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Sunday, April 30, 2006

 

Urban Sprawl and Public Health

Howard Frumkin, MD, DrPH, from the Department of Environmental and Ocupational Health, Rollins School of Public Health of Emory University in Atlanta Georgia, wrote an article back in May of 2002 outlining his findings about the effects of sprawl on public health titled Urban Sprawl and Public Health.
The planet is warming towards ecological disaster, yet the public seems more preocupied with the rising prices of gasoline. If the demonization of sprawl will be at all possible, the 'environmetalist' approach may not be the most effective, since twenty-first century urbanites do not seem to be loosing too much sleep about global environmental degradation.
Dr. Frumkin attempts a new avenue by actually presenting a few ways in which urban sprawl will kill you before the melting arctic has completely invaded our country (not unlike illegal immigrants).
Here are the main conclusions (sarcastically summarized) in Frumkin's article:
1. Sprawl causes reliance on automobiles and automobiles cause pollution. Pollution is terrible for your respiratory system. In Frumkin's words, "Sprawl is associated with high levels of driving, driving contributes to air pollution, and air pollution causes morbidity and mortality."
2. Sprawl increases motor vehicle crashes and pedestrian injuries: "While many factors contribute to the high toll of pedestrian fatalities, including alcohol abuse, inadequate lighting, and pedestrian behavior, the proliferation of high-speed, pedestrian-hostile roads in expanding metropolitan areas likely plays an important part."
3. Sprawl is associated with less walking and bycicling. If you dont walk or ride a bike you may become fat. Do not take this numeral lighltly for as the writer warns, "the risk associated with poor physical fitness is comparable to, and in some studies greater than, the risk associated with hypertension, high colesterol, diabetes, and even smoking."
4.Sprawl is bad for water. Warning: "Sprawl may threaten both the quantity and quality of the water supply. As forest cover is cleared and impervious surfaces built over large areas, rainfall is less effectively absorbed and returned to groundwater aquifers."
5. Urban areas create "islands of heat." The warming effect from cities is not only caused by the emission of greenhouse gases; "dark surfaces such as roadways and rooftops efficiently absorb heat from sunlight and reradiate it as thermal infrared radiation."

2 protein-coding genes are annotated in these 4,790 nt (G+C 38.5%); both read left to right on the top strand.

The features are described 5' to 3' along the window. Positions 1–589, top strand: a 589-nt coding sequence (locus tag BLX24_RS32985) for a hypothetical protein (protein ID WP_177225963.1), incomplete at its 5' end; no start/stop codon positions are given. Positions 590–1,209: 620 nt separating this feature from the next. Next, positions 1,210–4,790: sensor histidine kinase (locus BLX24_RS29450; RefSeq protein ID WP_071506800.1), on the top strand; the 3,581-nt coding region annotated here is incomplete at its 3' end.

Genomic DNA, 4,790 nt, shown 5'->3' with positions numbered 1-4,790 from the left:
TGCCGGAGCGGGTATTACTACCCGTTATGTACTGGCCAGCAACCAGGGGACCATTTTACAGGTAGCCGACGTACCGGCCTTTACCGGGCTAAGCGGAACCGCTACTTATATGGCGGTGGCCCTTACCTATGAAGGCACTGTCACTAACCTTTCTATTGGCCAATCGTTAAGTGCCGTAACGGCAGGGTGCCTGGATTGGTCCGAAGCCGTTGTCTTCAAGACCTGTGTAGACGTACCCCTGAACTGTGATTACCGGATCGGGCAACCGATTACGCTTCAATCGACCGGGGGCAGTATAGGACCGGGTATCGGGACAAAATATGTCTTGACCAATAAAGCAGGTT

6."Certain aspects of sprawl, such as commuting, may exact a mental health toll." In other words, Frumkin asserts that dimishing contact with nature and increasing congestion could drive you crazy.

I do not intend to dispute any of Frumkin's findings. In fact, I believe that most of his conclusions are common sense/ common knowledge type assertions. I am not sure that the Doctor is succesful in drawing a connection to 'unplanned' sprawl per se, but I do think that the idea of life in the mountains beeing a tad healthier than urban existence is not a groundbreaking discovery.
Do people choose to live in the city because it is healthy or because it suits their economic interests?
Any effective argument against urban sprawl should target the motivations and preferences of the people that live in sprawling metropolitan areas. A person that willingly chooses to spend a significant amount of time commuting, will not be 'turned against' sprawl by telling him/her that sprawl makes you drive more!
How important is the environment and breathing clean air to an urban dweller? Important enough to move? Important enough to stand for radical urban transformation?
If not, will the environmentalist arguments against sprawl ever work to change the way urbanites think?

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